One Minute Insight
Professor Nick Wareham talks about nutrition, diet and lifestyle research and how different saturated fats can affect people with diabetes.
Reducing calories to improve pregnancy outcomes in gestational diabetes
Women with gestational diabetes are being recruited to receive home-delivered food boxes to investigate if a normal or reduced calorie diet reduces the mother’s weight change during pregnancy and improves the baby’s birthweight.
Diabetes which first develops in pregnancy (gestational diabetes) affects around 5% of pregnant women in the UK. Gestational diabetes causes short term issues in pregnancy, such as increased fetal growth and increased birth-weight, but it is also associated with an increased long-term risk of type 2 diabetes for both mother and child. Current guidelines advise women diagnosed with gestational diabetes to change towards a healthier diet during pregnancy and to increase exercise levels. Such changes can often help control blood glucose (sugar) levels without medication. However, there is not a lot of evidence about the best diet for women with gestational diabetes.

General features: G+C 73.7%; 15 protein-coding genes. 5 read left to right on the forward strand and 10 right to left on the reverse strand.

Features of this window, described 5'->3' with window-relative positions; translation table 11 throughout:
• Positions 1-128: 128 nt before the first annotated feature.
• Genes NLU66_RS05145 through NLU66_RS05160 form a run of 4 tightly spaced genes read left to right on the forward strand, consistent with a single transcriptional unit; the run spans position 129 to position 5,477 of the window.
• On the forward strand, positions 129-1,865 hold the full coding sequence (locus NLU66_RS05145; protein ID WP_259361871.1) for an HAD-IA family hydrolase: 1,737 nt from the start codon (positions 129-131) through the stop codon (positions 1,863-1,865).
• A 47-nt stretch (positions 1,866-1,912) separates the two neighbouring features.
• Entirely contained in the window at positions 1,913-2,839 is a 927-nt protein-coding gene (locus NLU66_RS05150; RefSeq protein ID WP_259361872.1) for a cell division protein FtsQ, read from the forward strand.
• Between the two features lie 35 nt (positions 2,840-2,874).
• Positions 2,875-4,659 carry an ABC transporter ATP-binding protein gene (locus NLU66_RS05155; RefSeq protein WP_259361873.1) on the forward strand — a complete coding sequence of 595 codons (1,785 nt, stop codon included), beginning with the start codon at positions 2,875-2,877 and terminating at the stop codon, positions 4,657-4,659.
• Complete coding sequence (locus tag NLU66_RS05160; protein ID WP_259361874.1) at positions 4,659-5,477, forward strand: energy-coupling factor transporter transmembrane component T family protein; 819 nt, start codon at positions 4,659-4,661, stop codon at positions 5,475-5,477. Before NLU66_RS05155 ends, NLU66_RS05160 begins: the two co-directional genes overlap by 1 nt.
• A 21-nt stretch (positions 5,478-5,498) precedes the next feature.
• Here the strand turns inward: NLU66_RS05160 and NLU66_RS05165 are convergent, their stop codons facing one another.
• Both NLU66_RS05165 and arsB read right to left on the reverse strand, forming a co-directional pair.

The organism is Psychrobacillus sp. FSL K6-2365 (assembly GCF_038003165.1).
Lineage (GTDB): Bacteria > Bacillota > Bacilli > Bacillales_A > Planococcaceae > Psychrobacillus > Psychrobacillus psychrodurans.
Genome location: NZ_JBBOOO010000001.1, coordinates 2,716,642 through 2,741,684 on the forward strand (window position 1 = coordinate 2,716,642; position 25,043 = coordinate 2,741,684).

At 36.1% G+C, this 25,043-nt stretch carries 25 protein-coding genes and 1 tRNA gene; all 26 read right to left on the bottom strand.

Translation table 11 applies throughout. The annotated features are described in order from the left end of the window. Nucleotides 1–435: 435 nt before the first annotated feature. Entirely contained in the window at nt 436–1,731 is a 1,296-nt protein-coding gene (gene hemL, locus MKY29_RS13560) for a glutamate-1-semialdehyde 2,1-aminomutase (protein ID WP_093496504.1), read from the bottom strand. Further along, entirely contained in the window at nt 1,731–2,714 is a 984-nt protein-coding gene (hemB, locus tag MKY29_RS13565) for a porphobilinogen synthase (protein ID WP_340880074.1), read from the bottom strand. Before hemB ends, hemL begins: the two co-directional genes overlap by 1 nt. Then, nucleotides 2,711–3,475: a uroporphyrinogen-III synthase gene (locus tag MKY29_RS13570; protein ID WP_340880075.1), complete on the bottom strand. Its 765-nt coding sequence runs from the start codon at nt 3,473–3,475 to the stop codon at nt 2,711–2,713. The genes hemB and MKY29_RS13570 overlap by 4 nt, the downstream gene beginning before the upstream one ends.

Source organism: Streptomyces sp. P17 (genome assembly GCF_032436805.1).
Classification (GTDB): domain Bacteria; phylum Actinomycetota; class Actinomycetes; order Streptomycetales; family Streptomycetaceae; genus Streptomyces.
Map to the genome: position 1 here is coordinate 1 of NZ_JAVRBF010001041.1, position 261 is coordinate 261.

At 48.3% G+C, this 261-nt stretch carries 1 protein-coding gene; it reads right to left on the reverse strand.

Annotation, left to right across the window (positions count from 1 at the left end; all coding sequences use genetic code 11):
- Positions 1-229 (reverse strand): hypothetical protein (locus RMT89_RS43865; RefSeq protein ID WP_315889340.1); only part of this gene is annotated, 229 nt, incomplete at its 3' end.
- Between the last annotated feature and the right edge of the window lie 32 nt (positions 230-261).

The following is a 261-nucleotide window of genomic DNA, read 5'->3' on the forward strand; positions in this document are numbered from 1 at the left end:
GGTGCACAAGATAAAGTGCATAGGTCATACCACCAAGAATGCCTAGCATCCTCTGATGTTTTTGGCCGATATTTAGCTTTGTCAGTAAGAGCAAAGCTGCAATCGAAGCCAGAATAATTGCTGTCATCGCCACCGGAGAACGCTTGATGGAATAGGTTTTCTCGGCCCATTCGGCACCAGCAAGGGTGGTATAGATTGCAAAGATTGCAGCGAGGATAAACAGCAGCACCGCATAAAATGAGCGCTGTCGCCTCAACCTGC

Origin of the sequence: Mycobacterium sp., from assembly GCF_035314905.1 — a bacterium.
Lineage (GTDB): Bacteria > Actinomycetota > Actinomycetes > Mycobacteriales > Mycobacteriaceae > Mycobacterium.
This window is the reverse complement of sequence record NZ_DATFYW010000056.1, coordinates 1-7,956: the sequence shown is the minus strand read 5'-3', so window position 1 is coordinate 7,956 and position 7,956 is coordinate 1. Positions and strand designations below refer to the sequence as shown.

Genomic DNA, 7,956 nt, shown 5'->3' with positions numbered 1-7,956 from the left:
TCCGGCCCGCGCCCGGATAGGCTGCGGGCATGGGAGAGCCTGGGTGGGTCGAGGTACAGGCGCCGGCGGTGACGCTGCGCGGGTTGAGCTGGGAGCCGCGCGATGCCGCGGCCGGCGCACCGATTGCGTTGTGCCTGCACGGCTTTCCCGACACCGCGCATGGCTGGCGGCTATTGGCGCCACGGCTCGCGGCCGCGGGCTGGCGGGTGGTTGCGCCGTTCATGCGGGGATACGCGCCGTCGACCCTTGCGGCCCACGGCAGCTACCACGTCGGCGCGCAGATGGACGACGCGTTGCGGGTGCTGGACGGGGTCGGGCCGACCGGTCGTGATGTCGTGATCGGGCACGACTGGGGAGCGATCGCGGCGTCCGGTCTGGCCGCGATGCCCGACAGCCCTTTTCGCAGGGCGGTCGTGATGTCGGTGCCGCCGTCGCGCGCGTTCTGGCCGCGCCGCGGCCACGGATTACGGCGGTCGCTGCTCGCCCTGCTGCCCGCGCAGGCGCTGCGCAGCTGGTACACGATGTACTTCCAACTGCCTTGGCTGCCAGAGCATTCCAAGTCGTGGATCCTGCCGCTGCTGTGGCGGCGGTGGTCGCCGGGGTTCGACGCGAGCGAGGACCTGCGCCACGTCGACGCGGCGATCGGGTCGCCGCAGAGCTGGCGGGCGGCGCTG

Researchers from Cambridge are recruiting 500 women diagnosed with gestational diabetes for a dietary intervention study led by Dr Claire Meek, Senior Clinical Research Fellow at the Wellcome-MRC Institute of Metabolic Science. Participants will receive weekly home-delivered food boxes that contain all meals and snacks from 28 weeks pregnancy to when the baby is born. Women will be randomly allocated to receive either a standard calorie or a reduced calorie diet box.
The researchers are investigating the impact of the diet on the mother’s weight change in this period of pregnancy and on the baby’s birthweight. They are also making detailed measurements to investigate the impact of the diet on body fat changes. The mother’s usual diet will be measured before and after the diet box intervention using an online diet tool to record what they are eating and drinking (Intake24).
This innovative study, which is funded by Diabetes UK, will help to improve care for women with gestational diabetes and their babies in future.